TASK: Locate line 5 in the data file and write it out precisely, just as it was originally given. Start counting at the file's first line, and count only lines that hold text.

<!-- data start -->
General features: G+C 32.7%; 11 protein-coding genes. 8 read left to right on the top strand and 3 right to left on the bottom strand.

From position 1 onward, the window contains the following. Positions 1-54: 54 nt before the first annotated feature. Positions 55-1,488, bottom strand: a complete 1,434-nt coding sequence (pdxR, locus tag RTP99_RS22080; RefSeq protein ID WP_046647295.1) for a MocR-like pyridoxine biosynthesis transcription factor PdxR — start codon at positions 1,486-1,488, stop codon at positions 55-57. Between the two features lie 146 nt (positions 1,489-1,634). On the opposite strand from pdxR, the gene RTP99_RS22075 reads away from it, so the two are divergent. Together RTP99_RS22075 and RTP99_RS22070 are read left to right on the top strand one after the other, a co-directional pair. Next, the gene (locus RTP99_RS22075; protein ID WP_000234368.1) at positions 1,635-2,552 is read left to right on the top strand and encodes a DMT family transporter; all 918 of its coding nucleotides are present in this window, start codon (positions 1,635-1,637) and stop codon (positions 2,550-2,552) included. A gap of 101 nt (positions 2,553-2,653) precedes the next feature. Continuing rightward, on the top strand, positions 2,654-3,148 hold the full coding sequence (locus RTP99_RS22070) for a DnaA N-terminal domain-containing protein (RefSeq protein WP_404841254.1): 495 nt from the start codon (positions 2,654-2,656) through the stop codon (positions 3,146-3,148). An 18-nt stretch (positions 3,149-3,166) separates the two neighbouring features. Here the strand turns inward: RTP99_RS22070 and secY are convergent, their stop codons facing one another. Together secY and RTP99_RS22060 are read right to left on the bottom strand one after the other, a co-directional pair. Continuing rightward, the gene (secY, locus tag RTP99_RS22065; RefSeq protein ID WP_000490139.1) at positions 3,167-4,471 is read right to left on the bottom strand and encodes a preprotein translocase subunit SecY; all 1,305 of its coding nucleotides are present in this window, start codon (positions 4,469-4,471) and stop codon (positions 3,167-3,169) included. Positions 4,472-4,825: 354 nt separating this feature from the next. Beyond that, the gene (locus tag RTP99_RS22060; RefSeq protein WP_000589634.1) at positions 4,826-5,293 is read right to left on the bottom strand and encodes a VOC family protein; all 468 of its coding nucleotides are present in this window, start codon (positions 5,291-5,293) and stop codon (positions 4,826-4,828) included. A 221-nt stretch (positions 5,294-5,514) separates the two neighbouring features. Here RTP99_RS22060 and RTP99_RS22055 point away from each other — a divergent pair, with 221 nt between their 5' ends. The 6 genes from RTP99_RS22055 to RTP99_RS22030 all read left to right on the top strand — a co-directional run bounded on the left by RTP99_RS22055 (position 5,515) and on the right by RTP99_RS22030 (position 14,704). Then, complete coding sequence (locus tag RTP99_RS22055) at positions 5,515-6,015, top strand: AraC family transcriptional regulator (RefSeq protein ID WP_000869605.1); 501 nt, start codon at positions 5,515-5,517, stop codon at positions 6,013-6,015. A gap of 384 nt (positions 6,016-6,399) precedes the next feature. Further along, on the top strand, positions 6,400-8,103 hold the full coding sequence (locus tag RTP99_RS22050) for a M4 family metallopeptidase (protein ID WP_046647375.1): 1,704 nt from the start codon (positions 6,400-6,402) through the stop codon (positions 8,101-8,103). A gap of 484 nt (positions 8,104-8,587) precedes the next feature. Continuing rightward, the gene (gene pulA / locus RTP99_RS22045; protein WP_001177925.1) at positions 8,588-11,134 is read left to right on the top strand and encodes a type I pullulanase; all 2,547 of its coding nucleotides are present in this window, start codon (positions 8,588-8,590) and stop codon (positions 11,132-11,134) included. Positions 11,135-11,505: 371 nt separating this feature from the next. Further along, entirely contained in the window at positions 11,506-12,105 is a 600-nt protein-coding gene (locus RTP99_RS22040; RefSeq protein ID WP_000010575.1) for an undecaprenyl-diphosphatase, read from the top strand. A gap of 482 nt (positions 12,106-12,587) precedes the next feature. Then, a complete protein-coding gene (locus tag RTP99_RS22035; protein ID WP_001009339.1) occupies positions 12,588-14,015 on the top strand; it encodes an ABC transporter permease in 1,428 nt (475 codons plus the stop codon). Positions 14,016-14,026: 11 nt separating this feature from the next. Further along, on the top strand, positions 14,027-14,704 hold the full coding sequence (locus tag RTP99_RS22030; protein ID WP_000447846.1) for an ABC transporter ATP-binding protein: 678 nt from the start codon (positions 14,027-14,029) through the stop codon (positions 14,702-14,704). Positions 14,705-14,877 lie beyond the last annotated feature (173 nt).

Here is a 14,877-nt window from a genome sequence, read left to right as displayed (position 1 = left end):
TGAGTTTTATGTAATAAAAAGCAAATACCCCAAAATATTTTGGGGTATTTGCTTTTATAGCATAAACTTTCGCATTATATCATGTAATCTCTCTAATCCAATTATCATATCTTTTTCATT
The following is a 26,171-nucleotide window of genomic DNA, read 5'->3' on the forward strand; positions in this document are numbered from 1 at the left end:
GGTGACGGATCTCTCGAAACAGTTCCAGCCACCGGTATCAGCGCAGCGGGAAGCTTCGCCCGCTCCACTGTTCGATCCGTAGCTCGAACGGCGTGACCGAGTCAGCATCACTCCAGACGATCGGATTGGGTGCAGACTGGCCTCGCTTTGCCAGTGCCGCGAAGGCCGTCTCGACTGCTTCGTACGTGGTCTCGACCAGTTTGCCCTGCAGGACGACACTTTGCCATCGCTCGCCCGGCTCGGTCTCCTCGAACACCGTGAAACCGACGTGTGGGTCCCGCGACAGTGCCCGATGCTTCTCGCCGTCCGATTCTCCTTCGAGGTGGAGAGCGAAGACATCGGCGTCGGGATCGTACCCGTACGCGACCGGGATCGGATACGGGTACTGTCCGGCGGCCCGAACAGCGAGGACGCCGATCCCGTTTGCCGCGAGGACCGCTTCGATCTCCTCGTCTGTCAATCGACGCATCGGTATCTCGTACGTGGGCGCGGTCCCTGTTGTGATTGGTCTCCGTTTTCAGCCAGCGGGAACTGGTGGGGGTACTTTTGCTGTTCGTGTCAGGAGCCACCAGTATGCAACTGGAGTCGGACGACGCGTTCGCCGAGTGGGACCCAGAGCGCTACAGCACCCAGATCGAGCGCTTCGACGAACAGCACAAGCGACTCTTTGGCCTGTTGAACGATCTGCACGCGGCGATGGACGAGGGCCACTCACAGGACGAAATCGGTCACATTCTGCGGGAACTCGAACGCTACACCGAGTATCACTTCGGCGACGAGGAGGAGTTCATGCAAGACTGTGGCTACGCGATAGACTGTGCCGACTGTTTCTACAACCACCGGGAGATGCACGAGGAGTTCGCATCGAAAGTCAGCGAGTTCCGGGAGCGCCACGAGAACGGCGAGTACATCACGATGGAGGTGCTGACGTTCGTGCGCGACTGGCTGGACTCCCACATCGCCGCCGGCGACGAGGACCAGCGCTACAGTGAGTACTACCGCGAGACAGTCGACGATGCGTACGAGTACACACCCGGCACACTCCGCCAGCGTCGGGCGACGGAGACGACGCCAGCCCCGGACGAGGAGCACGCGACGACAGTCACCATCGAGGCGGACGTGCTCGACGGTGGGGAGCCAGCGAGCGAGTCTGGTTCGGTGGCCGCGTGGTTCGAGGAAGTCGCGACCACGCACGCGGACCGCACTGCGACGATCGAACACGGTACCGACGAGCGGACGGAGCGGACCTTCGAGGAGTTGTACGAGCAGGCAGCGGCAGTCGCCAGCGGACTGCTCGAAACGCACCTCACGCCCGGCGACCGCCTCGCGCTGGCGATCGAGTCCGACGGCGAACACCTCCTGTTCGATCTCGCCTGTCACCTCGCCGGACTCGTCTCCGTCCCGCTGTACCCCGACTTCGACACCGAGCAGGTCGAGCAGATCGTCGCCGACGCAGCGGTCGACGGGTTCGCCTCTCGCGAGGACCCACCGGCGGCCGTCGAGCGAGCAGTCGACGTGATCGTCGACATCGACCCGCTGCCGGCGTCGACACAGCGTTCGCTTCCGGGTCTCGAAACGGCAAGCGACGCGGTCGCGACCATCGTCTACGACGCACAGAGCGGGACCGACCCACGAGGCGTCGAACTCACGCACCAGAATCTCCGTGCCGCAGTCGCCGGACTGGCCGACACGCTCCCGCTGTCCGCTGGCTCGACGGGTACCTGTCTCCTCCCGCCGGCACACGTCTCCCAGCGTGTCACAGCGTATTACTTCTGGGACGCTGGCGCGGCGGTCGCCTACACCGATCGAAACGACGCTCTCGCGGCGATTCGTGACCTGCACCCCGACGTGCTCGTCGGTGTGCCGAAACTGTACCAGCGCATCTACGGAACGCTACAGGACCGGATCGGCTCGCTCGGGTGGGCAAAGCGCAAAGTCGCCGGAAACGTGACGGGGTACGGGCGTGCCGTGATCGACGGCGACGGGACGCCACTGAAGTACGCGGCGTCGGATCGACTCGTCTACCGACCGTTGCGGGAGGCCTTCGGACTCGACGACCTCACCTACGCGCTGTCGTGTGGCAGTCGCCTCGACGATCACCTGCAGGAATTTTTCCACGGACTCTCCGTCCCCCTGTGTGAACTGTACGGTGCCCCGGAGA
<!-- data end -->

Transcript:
The following is a 26,171-nucleotide window of genomic DNA, read 5'->3' on the forward strand; positions in this document are numbered from 1 at the left end: